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A process of cellular ingestion by which the plasma membrane folds inward to bring substances into the cell.
en′do·cyt′ic (-sĭt′ĭk), en′do·cy·tot′ic (-sī-tŏt′ĭk) adj.
en′do·cy·tose′ (-tōs′) v.
American Heritage® Dictionary of the English Language, Fifth Edition. Copyright © 2016 by Houghton Mifflin Harcourt Publishing Company. Published by Houghton Mifflin Harcourt Publishing Company. All rights reserved.
(Biochemistry) the process by which a living cell takes up molecules bound to its surface
Collins English Dictionary – Complete and Unabridged, 12th Edition 2014 © HarperCollins Publishers 1991, 1994, 1998, 2000, 2003, 2006, 2007, 2009, 2011, 2014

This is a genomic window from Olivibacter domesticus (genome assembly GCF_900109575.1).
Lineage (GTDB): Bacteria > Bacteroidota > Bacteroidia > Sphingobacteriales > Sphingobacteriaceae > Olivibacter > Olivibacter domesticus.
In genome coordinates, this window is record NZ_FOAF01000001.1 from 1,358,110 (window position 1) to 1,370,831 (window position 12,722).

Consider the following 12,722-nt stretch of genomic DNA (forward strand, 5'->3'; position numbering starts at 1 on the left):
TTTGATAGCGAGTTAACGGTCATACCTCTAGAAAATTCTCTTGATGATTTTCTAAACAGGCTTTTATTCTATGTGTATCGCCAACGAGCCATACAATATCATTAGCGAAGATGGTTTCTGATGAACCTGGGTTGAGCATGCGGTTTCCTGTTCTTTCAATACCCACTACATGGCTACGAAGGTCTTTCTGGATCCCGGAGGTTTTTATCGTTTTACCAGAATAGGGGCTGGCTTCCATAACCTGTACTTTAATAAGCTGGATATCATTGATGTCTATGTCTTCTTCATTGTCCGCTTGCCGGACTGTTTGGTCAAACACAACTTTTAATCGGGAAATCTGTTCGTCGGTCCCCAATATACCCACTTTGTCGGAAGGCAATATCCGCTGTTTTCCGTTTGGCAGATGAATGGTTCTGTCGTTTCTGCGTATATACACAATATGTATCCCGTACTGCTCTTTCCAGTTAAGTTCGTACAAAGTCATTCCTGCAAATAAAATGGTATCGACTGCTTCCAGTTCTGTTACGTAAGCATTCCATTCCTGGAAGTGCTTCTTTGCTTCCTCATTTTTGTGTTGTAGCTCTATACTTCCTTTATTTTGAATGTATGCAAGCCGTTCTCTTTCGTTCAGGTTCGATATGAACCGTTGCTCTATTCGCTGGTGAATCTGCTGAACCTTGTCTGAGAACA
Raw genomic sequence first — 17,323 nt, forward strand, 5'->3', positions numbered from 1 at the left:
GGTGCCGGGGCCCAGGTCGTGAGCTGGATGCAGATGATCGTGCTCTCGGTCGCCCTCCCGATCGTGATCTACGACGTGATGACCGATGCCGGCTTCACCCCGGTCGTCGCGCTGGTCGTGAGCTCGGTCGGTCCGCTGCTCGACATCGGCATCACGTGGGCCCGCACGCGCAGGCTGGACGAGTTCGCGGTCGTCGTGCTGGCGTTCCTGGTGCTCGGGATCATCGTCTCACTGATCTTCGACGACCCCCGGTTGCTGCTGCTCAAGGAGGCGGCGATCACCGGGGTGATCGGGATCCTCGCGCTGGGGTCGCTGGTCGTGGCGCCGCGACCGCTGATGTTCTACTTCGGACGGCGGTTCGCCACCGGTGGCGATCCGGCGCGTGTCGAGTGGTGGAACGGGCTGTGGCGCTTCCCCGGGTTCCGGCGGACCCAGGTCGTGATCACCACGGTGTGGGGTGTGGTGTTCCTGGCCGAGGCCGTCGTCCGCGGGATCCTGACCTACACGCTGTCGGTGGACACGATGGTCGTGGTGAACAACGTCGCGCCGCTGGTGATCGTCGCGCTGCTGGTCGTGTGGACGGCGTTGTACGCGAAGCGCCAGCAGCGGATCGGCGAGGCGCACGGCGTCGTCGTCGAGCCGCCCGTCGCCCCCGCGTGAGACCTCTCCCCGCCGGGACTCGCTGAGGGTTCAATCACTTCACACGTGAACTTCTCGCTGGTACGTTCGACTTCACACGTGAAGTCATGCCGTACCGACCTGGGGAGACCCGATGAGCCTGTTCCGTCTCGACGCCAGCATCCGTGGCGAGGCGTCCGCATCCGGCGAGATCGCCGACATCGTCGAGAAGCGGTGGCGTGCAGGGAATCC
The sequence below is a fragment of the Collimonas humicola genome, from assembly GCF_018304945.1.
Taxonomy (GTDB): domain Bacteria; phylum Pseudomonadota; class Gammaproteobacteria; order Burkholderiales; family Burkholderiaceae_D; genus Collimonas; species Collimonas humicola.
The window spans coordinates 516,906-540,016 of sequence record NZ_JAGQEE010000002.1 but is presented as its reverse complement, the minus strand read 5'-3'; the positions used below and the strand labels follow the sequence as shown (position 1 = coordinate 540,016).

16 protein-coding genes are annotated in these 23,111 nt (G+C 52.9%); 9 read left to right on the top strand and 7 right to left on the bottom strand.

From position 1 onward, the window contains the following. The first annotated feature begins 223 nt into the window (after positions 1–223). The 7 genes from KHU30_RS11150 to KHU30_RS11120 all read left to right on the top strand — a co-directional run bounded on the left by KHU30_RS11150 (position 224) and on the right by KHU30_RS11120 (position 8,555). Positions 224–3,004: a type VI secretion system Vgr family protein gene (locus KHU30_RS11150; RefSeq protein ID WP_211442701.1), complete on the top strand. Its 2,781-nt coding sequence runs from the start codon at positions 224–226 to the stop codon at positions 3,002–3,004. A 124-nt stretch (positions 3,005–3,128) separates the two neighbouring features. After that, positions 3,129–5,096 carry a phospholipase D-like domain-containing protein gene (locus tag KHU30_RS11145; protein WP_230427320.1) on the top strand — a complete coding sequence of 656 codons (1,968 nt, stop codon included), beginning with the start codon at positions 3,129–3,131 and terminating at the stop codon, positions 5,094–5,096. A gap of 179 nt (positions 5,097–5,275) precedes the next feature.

en•do•cy•to•sis(ˌɛn doʊ saɪˈtoʊ sɪs)
the transport of particles into a living cell by the movement of a filled vacuole that has formed from the folding inward of the part of the cell membrane on which the particles rest (disting. from exocytosis).Compare phagocytosis.
en`do•cy•tot′ic (-saɪˈtɒt ɪk) adj.
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